Have you ever watched an episode of Scooby-Doo and wondered what a “real world” adaptation of might look like? Not a “live action” one like the films from a few years back, but a version in which the characters fit perfectly into our “reality”, as opposed to adapting it into live action representation of the cartoon universe, with a computer generated Scoob, ghosts, and monsters.
Well, wonder no more, for it has finally been accomplished. Saturday Morning Mystery (also known as Saturday Morning Massacre) is basically an unofficial adaptation of the Scooby-Doo toon, done “real world” style. Fred, Daphne, Velma, Shaggy and Scooby are now Chad (aka Fred, Adam Tate), Gwen (aka Daphne, Josephine Decker), Nancy (aka Velma, Ashley Rae Spillers), Floyd (aka Shaggy, Jonny Mars) and Hamlet (aka Scooby, now a real dog).
During the opening credits, Nancy’s voice-over explains how their ghost-hunting group started out with her and Gwen, and then came Chad and Floyd. Chad’s the “money man,” supplying the cash for their paranormal hunting lifestyle; he also became Gwen’s boyfriend. Floyd’s their gearhead/mechanic/druggie and he just so happens to own a dog that goes where they all go. At some point Floyd and Nancy hooked up, but everything went to hell when Gwen cheated on Chad with, from what I could gather, Floyd. That was then and this is now and things are somewhat back to normal, with some minor animosity on Chad’s behalf.
It’s also stated in that voice-over that the group have been investigating ghosts and paranormal claims for years, but they have never come across any actual spirits. All the haunted abodes they’ve investigated were fronts for illegal operations and all the “phenomena” were faked by actual living, scumbag humans hoping to keep the public in the dark. Chad, we learn, is the only one of the group who believes in ghosts and has a life long dream of actually seeing one.
It’s 1994 and as the movie finally kicks into gear we see them in the middle of an investigation. They see a supposed ghost, but ultimately, and quickly, debunk it. In doing so, they inadvertently expose a child porn ring. Oh, yeah, did I forget to mention this “real world” adaptation is R-rated? My bad. Admit it: we’ve all at some point, while watching Scooby-Doo, wondered what it might look like as an R-rated movie.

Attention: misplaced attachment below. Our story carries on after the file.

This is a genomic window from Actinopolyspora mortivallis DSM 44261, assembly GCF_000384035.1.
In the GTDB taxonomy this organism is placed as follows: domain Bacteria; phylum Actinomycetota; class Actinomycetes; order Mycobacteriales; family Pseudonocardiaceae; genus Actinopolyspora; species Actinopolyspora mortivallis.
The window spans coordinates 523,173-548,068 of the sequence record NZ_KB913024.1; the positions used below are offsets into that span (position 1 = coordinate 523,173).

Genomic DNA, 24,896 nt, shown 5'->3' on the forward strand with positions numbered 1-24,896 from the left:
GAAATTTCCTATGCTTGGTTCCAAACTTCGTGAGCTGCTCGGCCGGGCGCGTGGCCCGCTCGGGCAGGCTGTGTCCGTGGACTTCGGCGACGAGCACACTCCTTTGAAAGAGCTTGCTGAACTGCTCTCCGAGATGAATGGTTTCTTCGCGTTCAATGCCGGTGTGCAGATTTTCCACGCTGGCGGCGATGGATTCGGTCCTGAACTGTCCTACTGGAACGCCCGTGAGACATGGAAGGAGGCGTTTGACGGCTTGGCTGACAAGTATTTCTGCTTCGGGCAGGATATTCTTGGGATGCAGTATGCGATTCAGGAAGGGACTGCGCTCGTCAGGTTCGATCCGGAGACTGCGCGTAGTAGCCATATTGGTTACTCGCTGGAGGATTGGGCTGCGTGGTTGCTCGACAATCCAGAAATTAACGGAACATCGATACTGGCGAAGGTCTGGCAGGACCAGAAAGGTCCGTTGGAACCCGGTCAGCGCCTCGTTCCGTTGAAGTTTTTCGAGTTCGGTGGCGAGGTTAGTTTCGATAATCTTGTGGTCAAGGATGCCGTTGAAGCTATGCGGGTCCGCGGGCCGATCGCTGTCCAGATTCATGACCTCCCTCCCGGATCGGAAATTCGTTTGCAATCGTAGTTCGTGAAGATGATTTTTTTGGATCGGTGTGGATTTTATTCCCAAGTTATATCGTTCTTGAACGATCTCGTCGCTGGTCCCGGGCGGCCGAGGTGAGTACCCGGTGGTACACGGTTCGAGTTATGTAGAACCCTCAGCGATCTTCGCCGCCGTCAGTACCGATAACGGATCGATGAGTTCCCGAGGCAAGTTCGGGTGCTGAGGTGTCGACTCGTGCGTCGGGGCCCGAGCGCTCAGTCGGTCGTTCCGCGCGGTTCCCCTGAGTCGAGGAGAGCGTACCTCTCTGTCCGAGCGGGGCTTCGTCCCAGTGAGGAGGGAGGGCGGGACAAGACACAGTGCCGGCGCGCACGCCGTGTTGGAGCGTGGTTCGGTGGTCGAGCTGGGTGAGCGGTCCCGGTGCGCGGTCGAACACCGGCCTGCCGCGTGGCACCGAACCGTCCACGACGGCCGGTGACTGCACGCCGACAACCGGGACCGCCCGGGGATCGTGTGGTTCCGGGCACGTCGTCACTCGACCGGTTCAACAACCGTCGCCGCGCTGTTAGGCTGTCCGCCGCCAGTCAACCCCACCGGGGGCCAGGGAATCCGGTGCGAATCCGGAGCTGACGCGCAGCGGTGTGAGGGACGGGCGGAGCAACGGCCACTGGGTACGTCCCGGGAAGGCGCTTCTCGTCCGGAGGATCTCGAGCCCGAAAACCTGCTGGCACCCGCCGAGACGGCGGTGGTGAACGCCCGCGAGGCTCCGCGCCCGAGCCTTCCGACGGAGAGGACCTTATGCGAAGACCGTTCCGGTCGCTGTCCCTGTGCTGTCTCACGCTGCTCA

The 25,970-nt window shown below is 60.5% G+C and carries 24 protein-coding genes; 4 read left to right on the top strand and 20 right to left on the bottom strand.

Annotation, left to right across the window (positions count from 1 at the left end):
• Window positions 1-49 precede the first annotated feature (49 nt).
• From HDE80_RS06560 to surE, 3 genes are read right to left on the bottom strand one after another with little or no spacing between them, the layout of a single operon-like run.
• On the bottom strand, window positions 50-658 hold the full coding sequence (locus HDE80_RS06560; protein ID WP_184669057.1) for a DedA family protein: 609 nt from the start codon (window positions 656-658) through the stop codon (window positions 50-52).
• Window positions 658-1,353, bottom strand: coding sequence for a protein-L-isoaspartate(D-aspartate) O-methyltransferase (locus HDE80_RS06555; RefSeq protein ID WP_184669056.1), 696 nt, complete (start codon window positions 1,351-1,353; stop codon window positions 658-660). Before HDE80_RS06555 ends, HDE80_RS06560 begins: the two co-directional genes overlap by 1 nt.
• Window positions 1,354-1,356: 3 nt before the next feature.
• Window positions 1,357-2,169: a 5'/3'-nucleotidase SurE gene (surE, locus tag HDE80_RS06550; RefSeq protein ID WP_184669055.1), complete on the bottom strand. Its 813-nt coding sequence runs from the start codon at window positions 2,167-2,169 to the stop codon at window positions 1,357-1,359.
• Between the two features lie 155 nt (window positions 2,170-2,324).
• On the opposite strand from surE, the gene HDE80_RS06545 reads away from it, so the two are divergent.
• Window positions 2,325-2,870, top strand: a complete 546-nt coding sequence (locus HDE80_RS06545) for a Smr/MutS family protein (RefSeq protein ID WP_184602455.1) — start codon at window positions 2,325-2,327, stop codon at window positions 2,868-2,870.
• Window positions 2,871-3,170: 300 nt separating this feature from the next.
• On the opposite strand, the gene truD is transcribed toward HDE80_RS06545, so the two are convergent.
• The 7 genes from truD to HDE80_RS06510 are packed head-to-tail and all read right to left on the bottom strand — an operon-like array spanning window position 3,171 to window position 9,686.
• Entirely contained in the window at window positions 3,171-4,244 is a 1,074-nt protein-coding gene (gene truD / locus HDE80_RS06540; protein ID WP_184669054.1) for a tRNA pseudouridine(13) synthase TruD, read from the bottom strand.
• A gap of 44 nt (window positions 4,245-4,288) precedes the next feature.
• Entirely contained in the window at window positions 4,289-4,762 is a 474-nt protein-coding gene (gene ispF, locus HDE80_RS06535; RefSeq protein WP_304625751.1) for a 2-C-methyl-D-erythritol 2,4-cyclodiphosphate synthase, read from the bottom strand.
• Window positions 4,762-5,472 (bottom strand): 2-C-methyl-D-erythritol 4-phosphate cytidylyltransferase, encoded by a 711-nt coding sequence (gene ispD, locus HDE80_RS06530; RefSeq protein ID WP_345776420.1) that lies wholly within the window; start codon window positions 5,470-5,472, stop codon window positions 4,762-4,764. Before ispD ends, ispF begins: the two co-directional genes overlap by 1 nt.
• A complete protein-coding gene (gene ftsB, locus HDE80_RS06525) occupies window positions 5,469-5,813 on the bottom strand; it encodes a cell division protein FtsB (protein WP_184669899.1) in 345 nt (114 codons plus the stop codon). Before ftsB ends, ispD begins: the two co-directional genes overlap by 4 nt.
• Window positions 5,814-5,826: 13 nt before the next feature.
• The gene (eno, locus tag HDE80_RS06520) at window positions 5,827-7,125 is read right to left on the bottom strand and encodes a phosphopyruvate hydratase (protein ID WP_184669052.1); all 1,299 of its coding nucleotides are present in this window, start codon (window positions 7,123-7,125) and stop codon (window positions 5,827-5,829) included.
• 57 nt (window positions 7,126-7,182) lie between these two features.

Between investigations, as they’re hanging out at a diner, a call comes in from a man who wants them to check out his property. Nancy readily accepts the offer and off they go. Once there, they meet up with local cop, Officer Lance (Paul Gordon), who takes it upon himself to fill them in on the abandoned house’s history and give them a tour. Yes, it’s a nasty place, with rumors of Satanism, hauntings, disappearances, and scattered lopped off appendages.
Now, if you had told me the creators of NBC’s The Office had made this movie, I would absolutely believe you. While not strictly being an obvious comedy, the banter and general dialogue very much has a vibe to it that’s reminiscent of that show.
Interestingly enough this movie reminded me of Under The Bed (2012), another flick which I recently reviewed at Cine-Apocalypse. Saturday Morning Mystery is distributed by the same company, and like that film, for the majority of the run-time the tone is one way, but in the remaining 20-25 minutes it takes an abrupt shift and becomes something very different. In Under The Bed, the first hour and look of the movie was very reminiscent of Joe Dante/Steven Spielberg PG-13 fare, but in its final act, it turned into an R-rated bloodbath.
Same thing happened here.
One of the things I found refreshing, and rare, was once the carnage kicks in, the actors actually act believably terrified and shocked. Case in point, Chad discovers mutilated remains in the trunk of this car. His first reaction, once it finally sinks in that he’s looking at a hacked up body, is to start puking.